Tash Sultana is both the archetype modern day pop success story and a throwback to a more retro era for the solo musician. Over the last 18 months, the Melbourne-born lass has skyrocketed from her word-of-mouth social media circuit to become the biggest thing out of her city since deconstructed coffee. What’s refreshing is how much the 21-year old lets her talent as a singer, songwriter, multi-instrumentalist and composer speak for itself: potential sympathy-point sob stories about her previous drug-addiction and homosexuality have been pushed into the background.
On her debut EP Notion
, Sultana combines sweeping guitar arpeggios, sustained synth-beds and tingling electric drum loops to make music that is often evocative and exciting. Which is lucky, because both she and her debut EP really could have come across as a blissfully aware, all-too-perfect parody of Melbourne millennials. Notion
’s unflinching spiritual poses, and its tightrope balance of DIY composition and hi-tech production are all ripe for cynicism but Sultana makes it work. The title track is ethereal and flowing. ‘Synergy’ is built around a steady yet dance-worthy bass line and a wordless, slo-mo chorus. ‘Gemini’ takes the best of both as a catchy hand-clap loop pushes the endless synths along at a glacial pace. “I got myself into the sweetest disposition/Only because I followed my intuition,” croons Sultana. There’s not much to argue about there.
There is no better showcase for her potential than the luminous precision of ‘Jungle’. Sultana the guitarist superbly welds a swinging rhythm to a U2-style cascading lead and Sultana the producer sprinkles just enough reverb on her vocals to create a yearning atmosphere. The result is a track that does everything right and all without feeling either showy or hard-fought.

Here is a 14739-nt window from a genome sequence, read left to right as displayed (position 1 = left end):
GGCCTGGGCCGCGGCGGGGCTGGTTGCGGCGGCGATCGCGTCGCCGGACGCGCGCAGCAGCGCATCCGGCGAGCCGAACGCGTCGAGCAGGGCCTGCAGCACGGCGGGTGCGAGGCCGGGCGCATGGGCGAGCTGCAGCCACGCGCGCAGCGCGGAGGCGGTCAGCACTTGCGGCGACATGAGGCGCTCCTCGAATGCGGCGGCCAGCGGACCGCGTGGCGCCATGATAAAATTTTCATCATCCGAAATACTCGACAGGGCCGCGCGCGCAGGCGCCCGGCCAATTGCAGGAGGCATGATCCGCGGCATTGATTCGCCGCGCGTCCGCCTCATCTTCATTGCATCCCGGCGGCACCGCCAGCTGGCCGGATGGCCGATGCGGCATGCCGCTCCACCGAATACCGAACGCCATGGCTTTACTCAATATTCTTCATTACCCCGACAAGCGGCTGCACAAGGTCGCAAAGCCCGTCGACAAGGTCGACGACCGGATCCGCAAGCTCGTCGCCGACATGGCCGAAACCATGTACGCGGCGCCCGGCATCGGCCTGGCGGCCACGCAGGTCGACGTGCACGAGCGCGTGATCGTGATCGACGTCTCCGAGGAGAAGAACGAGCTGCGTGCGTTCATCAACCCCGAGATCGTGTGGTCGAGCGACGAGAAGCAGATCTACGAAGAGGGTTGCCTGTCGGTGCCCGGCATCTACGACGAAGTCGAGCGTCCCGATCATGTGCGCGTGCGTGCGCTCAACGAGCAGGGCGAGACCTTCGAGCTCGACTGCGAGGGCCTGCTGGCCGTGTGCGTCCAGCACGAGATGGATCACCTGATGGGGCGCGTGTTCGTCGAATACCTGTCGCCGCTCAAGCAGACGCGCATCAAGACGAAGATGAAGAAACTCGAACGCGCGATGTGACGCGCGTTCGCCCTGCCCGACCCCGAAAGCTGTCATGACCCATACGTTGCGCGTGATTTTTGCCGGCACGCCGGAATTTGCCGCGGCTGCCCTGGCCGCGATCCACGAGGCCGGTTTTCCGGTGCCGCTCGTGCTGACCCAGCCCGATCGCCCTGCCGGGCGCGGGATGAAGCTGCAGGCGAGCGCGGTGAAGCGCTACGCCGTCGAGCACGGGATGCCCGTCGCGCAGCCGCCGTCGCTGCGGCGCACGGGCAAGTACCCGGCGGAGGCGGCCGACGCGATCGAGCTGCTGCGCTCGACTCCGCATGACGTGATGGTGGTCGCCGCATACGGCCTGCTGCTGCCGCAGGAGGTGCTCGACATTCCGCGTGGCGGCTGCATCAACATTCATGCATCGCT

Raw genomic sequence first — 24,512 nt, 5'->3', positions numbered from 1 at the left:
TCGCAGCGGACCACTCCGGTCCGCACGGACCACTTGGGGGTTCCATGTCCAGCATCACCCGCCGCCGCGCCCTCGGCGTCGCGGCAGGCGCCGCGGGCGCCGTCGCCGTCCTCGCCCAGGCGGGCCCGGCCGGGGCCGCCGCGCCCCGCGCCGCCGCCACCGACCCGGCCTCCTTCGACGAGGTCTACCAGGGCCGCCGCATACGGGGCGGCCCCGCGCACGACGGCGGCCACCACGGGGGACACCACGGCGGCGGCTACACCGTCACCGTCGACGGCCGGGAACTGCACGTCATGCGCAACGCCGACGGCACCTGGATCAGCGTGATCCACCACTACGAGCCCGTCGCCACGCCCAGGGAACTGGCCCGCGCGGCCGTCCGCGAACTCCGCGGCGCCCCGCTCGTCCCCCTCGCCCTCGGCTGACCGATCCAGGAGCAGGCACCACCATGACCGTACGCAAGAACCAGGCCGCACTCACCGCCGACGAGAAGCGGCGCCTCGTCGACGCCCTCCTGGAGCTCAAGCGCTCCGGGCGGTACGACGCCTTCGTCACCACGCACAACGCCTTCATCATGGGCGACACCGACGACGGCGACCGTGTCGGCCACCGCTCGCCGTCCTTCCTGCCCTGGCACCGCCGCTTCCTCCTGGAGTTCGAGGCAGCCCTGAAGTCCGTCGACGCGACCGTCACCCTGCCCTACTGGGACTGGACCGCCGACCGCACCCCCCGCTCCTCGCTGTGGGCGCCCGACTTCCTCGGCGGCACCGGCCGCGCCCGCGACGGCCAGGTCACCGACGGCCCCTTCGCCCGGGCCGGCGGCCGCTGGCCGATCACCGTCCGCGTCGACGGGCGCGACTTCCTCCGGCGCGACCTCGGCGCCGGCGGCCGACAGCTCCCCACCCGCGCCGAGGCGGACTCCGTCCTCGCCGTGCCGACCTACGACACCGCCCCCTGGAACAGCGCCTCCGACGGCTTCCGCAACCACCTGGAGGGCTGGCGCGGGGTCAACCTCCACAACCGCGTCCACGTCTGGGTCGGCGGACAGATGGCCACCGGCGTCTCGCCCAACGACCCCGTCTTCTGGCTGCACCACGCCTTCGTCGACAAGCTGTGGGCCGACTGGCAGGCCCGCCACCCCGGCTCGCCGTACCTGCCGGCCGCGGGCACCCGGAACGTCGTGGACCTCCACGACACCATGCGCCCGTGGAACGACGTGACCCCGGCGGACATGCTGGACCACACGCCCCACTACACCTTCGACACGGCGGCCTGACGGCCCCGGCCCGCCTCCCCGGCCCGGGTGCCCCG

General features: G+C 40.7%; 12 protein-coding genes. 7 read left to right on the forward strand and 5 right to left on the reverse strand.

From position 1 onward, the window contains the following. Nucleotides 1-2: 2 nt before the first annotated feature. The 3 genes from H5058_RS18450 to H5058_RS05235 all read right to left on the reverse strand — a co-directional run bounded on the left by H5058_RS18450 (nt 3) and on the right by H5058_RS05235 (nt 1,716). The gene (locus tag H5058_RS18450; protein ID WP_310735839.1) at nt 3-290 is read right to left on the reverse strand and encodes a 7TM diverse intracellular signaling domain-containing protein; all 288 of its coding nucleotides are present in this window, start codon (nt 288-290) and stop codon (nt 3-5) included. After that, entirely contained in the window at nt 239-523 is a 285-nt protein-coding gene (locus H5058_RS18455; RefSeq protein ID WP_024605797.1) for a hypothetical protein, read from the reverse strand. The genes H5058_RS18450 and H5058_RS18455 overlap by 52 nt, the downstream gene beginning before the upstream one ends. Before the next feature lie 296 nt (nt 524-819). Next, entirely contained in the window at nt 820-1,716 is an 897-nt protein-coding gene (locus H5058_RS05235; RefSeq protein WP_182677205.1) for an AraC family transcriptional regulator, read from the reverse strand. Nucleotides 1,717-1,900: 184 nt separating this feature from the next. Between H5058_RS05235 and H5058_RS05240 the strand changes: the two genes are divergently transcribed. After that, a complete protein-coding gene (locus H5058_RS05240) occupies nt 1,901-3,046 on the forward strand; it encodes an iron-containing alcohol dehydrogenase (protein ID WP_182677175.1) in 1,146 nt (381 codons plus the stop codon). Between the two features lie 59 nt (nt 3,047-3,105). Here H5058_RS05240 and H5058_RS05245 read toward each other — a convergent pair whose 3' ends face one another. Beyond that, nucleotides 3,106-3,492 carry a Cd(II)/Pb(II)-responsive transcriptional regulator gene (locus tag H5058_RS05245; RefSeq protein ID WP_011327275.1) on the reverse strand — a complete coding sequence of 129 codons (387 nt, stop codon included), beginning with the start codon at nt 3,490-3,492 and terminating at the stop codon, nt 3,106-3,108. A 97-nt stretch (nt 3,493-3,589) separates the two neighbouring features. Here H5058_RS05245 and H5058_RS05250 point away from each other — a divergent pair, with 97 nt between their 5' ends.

For such a bold opening salvo, Notion
is undoubtedly more potential than portent. It’s a Frankenstein, with Sultana pitching all her ideas together across these four songs. Extended live jams entitled ‘The Big Smoke’ really do push into self-indulgence, with Sultana beatboxing, whipping out some funk, misjudging the build-and-release and otherwise just padding out the run time. As she settles down, her selectivity will improve and any traces of grab-bag medleys should turn into fully-fledged songs.
Halfway through a tour and with her maiden LP in recording, Sultana announced that she was taking a break to recover from laryngitis. Understandably, there was a bit of unease around whether she can pick up where she left off. The modern audience is impatient, easily distracted and fickle. Not that there’s any need to remind her of that. If there’s one thing Tash Sultana has conclusively proved in her fledgling career and in Notion
, it’s that she knows how to make music that is creative, authentic and well-pitched for today’s ears.